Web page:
The smart, savvy film is dependent on its half-dozen or so major plot twists, none of which I'll reveal here. Mason, who became a major and prestigious star at Fox following stardom in British films of the mid- and late ‘40s, is superb as he almost always was, and binds the film together. His role makes an interesting contrast to his puppet master spy in Hitchcock's later North by Northwest, in which he was suave and coolly intelligent, a characterization Mason could do in his sleep. In 5 Fingers his role is much more complex, an intelligent but entirely money- and class-driven apolitical character, supremely but realistically confident but not arrogant. His single-minded spy has planned his theft and sale of these invaluable documents down to the last detail, foreseeing nearly every possible obstacle, and his handling of the German buyers down and up the chain of command is one of the film's many highlights, with much Mankiewiczian dialogue throughout.

The morally ambiguous Anna is equally well played by Darrielle, one of France's all-time great stars and, at nearly 97, still happily with us. Without revealing anything the film ends in a uniquely satisfying way that involves her character, one otherwise absent from the last 20 minutes of the film.

Though Mason's differs markedly from his North by Northwest character, in other respects 5 Fingers resembles Hitchcock's best thrillers. It's to the film's credit that Diello generates as much sympathy as he does, given that his motives are entirely financial and the secrets he sells could seriously damage the Allied effort (though Diello, in insisting upon British pounds rather than German marks, appears confident just who will emerge victorious). Toward the end the audience finds itself rooting for Diello in spite of everything, and film is full of wonderful irony throughout.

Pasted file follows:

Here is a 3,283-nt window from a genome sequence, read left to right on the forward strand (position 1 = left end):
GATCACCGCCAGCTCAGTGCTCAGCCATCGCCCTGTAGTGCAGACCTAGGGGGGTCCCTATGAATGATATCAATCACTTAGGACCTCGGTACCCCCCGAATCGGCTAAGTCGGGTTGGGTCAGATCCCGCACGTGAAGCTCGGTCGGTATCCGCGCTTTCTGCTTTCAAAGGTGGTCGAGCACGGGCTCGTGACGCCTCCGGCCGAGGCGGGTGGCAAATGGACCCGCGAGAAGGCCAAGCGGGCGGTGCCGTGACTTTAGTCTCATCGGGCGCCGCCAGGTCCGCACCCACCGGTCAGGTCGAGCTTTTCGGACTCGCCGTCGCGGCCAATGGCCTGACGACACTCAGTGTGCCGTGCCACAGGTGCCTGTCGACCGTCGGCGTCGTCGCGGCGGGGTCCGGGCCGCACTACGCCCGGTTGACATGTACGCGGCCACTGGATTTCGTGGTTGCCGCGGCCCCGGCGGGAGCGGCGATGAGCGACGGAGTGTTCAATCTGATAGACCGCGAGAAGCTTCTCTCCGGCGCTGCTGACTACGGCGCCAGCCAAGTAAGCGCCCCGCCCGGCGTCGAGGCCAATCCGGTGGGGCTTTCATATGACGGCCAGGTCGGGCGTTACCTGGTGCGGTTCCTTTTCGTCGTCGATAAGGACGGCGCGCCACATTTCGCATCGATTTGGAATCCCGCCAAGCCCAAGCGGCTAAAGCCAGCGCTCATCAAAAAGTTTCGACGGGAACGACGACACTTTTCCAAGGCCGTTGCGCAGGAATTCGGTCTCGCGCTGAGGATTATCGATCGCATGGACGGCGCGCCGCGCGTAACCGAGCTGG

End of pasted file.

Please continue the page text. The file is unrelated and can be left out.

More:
Except for Michael Rennie (The Day the Earth Stood Still), another fine British actor whose career, unlike Mason's, would be seriously damaged by Fox's move toward those empty-headed CinemaScope spectacles, 5 Fingers is populated by European actors generally unfamiliar to American audiences, adding to its authenticity. Additionally, second unit footage was shot on location in Turkey, supposedly at the actual locations where the real Cicero conducted business.

Video & Audio

Fox's murky, clearly ages-old transfer of 5 Fingers disappoints. It's extremely wobbly during the opening titles and first few scenes, and later on the warped film elements used cause the film to waver slightly in-and-out of focus. Mostly though it's simply washed out and depressingly soft, looking more like video than film. The mono audio, English only with no subtitle options, is okay. The only Extra Feature is a clever, tantalizing trailer that doesn't give the show away.

Parting Thoughts

Not recommended because of the poor transfer but highly recommended as a movie, split the difference and 5 Fingers is Recommended.

Stuart Galbraith IV is the Kyoto-based film historian and publisher-editor of World Cinema Paradise. His credits include film history books, DVD and Blu-ray audio commentaries and special features.